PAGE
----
As a spouse, what grade do you deserve?

Posted July 23, 2016 by tambarr1 in Talks with Tam / 0 Comments

“Sometimes the better comes after the worse.”                                 Doug Larson

As a teacher, it is my job to assess or grade my students’ work or their ability to perform a skill or meet a standard. However, very rarely do I take the time to assess my ability to perform in the various areas of my life. For instance, as a teacher, I am super reflective when it comes to making improvements to better meet the needs of my students. I modify lessons, increase instructional time for certain standards if my students are not performing as I had anticipated, and I contact parents if their assistance is necessary, and many times it is. The truth is, as a wife, I am not this proactive. In fact, if I were to grade myself as a wife, I would give myself a big fat “F”! Yep, an F!

As a wife, I pretty much suck. Now before you go and say, “Now, Tamara, stop being so hard on yourself.” Let me stop you. Because for the first time in a long time, I’m not being hard on myself, I’m being real with myself. Could my husband be better, do better, yes, but so can I.

So why and how do I suck as a wife, you might be asking. And I have to say that reflectively speaking, this is not an easy answer to articulate, but I am going to do my best to communicate what my many months of self-reflection have revealed to me. And trust me, it’s not something that I am excited to share. So moving forward, just know this is as real as it gets in my world, and honestly, sometimes that’s what it takes.

  1. I do not know my role as a wife. Now, this has nothing to do with me being submissive, but everything to do with me stepping back and allowing my husband to take the lead. Because I am a doer or what you might call a “control freak”, I am always doing things to make sure that things are done the way want them done. This happens quite a bit and very often without my husband’s input. He, in turn, is left to go along with my plans or in many cases my mishaps. By always having to have things my way, I remove his chance to have a say in the matter. In other words, I silence his voice. And that is wrong. In a marriage, both voices count, both parties should be actively engaged in ALL decisions that affect one another and those that especially affect the family as a whole.
  2. I act as an Independent Woman. Yes, this is different from #1 because my independent behavior never helped us cultivate a fertile ground so that our life as one could take root and flourish. What I instead cultivated was a marriage that consisted of 2 single people. A marriage where the pronouns, I, my, and mine were used more than we, us, and ours. My independence (which I always counted as a strength) did nothing to foster the union between husband and wife, but it instead enabled the selfish behaviors of 2 people who happened to share nothing but a last name and children. This was definitely a wrong thing to do.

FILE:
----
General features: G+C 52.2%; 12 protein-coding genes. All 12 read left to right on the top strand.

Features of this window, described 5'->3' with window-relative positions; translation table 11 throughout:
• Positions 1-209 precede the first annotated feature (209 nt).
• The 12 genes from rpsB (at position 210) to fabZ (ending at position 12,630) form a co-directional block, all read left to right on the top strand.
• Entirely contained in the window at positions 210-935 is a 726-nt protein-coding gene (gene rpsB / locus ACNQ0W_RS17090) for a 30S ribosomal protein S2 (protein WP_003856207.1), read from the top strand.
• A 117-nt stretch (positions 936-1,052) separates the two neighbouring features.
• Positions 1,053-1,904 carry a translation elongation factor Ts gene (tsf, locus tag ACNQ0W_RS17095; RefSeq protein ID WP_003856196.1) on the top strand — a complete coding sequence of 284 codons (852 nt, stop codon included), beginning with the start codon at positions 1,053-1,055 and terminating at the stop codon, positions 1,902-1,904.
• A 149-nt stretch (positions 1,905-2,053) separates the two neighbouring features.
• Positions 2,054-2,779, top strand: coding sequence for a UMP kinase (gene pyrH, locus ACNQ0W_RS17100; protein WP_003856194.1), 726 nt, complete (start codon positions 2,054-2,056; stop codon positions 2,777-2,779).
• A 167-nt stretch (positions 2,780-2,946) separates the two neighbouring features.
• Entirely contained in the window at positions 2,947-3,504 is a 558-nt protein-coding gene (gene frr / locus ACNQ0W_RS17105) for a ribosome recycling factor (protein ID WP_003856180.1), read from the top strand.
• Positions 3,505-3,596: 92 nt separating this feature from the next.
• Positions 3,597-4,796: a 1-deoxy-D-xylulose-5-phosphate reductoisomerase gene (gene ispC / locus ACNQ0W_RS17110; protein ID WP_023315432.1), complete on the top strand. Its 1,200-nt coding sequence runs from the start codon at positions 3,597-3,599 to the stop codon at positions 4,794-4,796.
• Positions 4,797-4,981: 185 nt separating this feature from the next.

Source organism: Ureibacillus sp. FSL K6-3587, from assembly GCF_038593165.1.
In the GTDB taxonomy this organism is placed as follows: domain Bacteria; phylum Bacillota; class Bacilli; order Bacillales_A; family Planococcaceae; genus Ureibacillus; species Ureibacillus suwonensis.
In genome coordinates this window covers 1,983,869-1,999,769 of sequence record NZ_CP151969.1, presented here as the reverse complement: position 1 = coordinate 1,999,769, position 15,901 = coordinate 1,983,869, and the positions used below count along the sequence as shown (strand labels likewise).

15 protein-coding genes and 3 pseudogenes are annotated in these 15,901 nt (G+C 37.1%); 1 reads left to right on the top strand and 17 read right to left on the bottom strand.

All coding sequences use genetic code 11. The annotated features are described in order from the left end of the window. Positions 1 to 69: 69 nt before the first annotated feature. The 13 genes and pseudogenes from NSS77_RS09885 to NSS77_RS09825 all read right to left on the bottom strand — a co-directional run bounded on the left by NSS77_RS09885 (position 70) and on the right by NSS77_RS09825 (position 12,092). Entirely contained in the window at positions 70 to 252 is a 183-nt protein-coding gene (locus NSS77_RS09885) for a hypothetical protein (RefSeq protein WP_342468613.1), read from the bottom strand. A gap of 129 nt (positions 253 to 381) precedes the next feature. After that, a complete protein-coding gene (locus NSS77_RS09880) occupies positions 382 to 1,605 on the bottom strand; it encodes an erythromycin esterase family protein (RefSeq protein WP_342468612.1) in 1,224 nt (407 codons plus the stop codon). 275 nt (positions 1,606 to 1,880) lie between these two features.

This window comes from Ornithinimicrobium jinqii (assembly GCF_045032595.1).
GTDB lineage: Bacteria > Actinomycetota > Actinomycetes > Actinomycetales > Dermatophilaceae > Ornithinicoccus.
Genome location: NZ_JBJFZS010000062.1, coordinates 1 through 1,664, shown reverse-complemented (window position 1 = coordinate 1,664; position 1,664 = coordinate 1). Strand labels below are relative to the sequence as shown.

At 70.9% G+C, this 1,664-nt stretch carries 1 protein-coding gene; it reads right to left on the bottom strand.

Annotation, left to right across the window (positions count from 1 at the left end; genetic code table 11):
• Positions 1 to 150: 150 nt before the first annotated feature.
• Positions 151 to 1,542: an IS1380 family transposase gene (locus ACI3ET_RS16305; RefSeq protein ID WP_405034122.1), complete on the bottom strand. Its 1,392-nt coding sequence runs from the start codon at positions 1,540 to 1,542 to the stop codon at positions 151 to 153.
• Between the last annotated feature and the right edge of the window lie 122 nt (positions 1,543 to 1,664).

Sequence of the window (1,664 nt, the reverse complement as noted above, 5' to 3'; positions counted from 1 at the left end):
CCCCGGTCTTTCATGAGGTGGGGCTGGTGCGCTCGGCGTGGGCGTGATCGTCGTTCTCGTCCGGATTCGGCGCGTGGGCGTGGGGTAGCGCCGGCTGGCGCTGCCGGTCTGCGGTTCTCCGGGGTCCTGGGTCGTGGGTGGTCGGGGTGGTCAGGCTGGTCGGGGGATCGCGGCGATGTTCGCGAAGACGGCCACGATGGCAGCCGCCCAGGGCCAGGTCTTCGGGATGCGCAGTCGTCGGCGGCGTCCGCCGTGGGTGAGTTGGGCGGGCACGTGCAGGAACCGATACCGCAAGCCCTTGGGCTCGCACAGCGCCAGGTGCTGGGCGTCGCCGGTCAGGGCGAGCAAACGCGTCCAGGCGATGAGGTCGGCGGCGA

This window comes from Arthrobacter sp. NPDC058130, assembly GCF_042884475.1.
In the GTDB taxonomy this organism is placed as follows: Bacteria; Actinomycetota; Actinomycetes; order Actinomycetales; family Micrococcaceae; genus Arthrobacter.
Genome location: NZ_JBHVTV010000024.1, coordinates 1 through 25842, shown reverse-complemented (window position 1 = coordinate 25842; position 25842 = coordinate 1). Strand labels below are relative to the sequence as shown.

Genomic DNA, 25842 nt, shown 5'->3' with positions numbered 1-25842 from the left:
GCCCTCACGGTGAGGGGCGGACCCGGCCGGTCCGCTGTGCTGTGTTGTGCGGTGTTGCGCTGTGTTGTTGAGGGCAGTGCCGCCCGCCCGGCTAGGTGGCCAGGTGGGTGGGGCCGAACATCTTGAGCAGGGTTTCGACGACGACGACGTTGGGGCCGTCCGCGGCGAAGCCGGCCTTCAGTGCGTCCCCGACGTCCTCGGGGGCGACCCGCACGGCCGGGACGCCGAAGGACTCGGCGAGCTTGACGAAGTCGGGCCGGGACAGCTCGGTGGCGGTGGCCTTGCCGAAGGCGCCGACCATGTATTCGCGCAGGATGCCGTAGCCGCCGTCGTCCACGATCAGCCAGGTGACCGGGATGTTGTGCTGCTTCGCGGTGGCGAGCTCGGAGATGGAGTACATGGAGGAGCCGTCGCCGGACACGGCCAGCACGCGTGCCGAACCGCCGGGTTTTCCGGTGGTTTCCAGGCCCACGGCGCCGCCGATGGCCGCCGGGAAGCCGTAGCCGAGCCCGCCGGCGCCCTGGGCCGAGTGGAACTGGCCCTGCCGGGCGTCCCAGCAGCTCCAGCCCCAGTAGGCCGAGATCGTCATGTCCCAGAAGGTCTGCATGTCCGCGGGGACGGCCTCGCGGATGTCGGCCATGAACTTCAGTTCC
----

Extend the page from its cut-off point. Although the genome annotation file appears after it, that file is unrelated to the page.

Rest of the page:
3. My sacrifice was the only one that mattered. I somehow counted my contribution to the marriage as more important or greater than my husband’s. For instance, no matter what I did, it was a big deal and worthy of notice and gratitude, but whenever my husband went above and beyond, I’d just gloss it over. No matter what his contribution was, I always counted it as minimal. I always kept score, and guess what, so did he. My behavior did nothing but help to create a norm where neither of us ever acted on the other’s behalf out of love, concern, or consideration, but out of resentment, guilt, or regret. Not the best environment.
  4. I tried to fix him instead of fixing myself. Whenever anything went wrong, I never looked to myself for correction, I only took note of his actions. An act that caused my heart to harden, and to easily dismiss my own wrongdoings. I only kept an accurate account of the wrongs I suffered. I did this more often than not, and I never owned up to the fact that change starts with me.

My self-assessment has helped me see the ways in which my actions have caused issues of selfishness and resentment to take root. It also showed me that I am tired of being a failure as a wife. I need to make some personal changes, implement some interventions, and take ownership of my actions. Have I seen any improvement, no, not really. For of course, growth does not happen overnight but incrementally. However, one thing is clear, I have my work cut out for me.

Marriage is work, but I know with some change, my marriage will work.